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My Most Recent Note

I went on 50 first dates, one in every state, for a few reasons: because I wanted to prove dating didn’t suck. Because I wanted something to write about and dating was prevalent in my life anyway. Because talking to strangers makes me ridiculously happy and energetic. Because dating sometimes equals kissing. Most of all though, it was because I fundamentally understood something about me needed to change, but I didn’t have a grasp on what that something was.

I’ve always written things down for myself. Reminders and affirmations never fail to wind up on notes around my room. But in the privacy of my own journal, there were other kinds of notes (these all taken from college years, about 12 years ago):

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Not exactly Pulitzer Prize winning material, sure. I wish I could tell you that my more recent self-hatred was more articulate, and certainly in some ways it was. Poetry. Bigger words. Sleeker insults. Even more constant self criticism. Only slightly less angst combined with a similar level of catastrophizing (at least until about four years ago when I got a lot better at taking things less seriously).

I can see now what needed to change when it came to dating wasn’t my relationship with other people: it was my relationship with myself. Which became even more of a reality when I wrote myself this note early this year:

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Things were not getting a lot better. I’d gotten really good at thinking things were better. And I’d gotten really good at hiding that things were bad. And for most intents and purposes, I was absolutely a fully functional human being: doing well at work, making it to soccer, working out. It wasn’t like my self-hatred had let me to lying in bed all day (though I fully admit to wishing I was built that way each morning when I got up).

It’s funny how when you put your mind to something, you really can change. I looked at that post-it note a few times over the next few weeks, and thought about how dire the situation was that even I was thinking somewhat externally, “I’ve got a bad feeling about this and I need to speak to myself in my own language.” I took that note seriously. I did everything I suggested to myself (and one heck of a lot more – which is the subject of several other posts, and maybe eventually, part of the subject of a book).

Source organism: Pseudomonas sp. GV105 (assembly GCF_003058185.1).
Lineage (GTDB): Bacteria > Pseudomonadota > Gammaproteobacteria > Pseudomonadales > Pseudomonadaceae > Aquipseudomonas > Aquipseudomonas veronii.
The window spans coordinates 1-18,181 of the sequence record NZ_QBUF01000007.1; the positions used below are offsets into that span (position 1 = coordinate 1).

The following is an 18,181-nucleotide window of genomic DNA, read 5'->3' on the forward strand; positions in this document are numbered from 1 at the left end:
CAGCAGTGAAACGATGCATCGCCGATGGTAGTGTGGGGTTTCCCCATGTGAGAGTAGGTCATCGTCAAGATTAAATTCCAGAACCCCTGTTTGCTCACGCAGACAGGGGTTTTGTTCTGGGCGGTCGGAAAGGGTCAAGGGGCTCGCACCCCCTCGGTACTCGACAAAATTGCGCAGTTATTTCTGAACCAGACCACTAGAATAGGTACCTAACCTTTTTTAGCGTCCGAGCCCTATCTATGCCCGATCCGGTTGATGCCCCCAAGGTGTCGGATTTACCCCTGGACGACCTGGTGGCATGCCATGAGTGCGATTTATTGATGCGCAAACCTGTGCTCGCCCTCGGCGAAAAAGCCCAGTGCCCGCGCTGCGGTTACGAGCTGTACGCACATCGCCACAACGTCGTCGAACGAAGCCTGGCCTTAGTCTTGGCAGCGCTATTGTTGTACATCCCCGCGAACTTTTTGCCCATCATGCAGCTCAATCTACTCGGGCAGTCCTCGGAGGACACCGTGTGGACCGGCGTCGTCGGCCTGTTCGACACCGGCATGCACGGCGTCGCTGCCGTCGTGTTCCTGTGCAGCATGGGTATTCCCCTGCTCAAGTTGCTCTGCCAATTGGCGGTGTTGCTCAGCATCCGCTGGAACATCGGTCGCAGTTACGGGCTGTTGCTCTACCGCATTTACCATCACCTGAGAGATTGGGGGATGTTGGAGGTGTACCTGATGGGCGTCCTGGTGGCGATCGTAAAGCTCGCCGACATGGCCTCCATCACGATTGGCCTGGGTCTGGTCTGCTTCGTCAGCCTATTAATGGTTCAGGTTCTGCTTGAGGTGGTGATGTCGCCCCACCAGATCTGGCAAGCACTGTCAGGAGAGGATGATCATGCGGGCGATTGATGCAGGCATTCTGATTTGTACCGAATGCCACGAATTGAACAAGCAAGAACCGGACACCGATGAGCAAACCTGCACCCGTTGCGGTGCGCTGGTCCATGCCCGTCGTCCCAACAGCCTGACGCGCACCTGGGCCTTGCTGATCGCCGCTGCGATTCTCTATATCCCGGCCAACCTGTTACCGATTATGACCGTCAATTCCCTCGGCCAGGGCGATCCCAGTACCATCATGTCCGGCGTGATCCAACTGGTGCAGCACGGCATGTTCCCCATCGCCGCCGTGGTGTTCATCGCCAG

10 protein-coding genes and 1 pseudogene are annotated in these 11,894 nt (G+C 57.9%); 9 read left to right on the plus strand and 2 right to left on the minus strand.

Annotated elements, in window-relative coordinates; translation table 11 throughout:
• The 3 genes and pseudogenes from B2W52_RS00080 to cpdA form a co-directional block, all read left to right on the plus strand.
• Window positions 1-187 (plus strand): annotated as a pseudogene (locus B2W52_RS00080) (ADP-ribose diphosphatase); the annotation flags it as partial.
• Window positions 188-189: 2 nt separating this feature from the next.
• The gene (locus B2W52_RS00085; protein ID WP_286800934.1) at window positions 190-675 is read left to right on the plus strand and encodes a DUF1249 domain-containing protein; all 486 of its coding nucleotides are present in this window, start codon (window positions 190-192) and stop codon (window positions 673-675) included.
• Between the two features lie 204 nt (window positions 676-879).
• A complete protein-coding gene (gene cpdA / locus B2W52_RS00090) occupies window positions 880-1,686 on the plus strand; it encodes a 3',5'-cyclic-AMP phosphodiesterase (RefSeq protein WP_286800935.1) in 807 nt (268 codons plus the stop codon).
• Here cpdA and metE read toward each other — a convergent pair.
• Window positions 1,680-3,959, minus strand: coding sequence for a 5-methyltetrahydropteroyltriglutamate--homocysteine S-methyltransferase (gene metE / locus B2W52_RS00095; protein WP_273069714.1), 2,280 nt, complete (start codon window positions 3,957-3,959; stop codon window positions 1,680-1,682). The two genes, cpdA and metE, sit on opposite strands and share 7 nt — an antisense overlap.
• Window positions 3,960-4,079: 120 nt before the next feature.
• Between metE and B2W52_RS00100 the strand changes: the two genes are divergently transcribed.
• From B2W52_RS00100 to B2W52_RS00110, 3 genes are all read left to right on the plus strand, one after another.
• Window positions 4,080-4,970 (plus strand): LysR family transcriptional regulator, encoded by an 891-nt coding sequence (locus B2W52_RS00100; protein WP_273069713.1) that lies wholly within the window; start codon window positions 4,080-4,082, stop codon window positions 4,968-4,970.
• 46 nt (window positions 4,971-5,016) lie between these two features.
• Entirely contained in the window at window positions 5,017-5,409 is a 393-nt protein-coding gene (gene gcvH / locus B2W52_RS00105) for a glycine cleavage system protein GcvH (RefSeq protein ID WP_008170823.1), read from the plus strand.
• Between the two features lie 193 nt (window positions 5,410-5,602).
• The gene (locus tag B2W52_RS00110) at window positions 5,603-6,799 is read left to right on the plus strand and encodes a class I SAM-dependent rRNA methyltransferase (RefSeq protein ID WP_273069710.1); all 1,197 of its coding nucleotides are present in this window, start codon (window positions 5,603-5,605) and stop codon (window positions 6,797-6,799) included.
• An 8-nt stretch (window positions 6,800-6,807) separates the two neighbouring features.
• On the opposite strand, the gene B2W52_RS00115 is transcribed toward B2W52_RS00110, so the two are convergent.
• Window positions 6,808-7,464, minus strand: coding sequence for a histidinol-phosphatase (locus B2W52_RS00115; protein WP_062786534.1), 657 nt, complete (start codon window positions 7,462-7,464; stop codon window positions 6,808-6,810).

The 50/50 project eventually showed me that I was chasing the wrong answer because I was asking the wrong question (those cow-print earmuffs if you recall). It had occurred to me that I was the problem, but it hadn’t occurred to me how.

I think everyone – myself included – sort of hoped 50/50 was going to end with a diamond ring (actually, I’d prefer an opal or pearl or turquoise or really anything not diamond related…but I digress); I mean, who likes dating stories that end with being single?

Which leads me to my most recent note.

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Sure, there’s not a picket fence and a puppy. But I didn’t come away from this alone: I came away having met people who literally knocked my socks off. I came away having met the people who would push me toward this change. I came away having loved someone else with reckless abandon.

Most of all, I came with a completely changed relationship with myself.

And who’s to say the story is over? When it comes to dating and love, I kind of think the story is just beginning.

 

 

2 Responses so far.

  1. Aaron Bogle says:

    I have also struggled with a lot of negative self talk my entire life and only recently have felt like I’ve been able to break away from it for a variety of reasons which I would be more than happy to chat with you about sometime. I have always thought the world of you, even if I didn’t know you that well, starting that night we got trapped and Disneyland and shared an anxiety riddled cab ride back to a hotel, and continuing on all these years later (thanks social media!) I have thought that you are wonderful, full of smiles and laughter, out running up hills, starting a business and being a all around bad ass that does things like take a road trip cross country and go on 50 dates. Alicia, you rock, you have always rocked, and I am so glad to see you recognizing that in yourself. I know we missed each other just barely at Whiskeyfest a few years ago, but the next time I run into you, expect a huge hug.

    -Aaron

    • admin says:

      Oy, I’m sorry to hear you were afflicted with an inner beast set to take you down – and simultaneously so happy to hear that you’re getting better at shutting said beast down. Here’s to you and your total bad-ass self (running, cheering, puppy-owning, hustling!) and there will most assuredly be hugs!!!!!!!
      xo,
      Alicia

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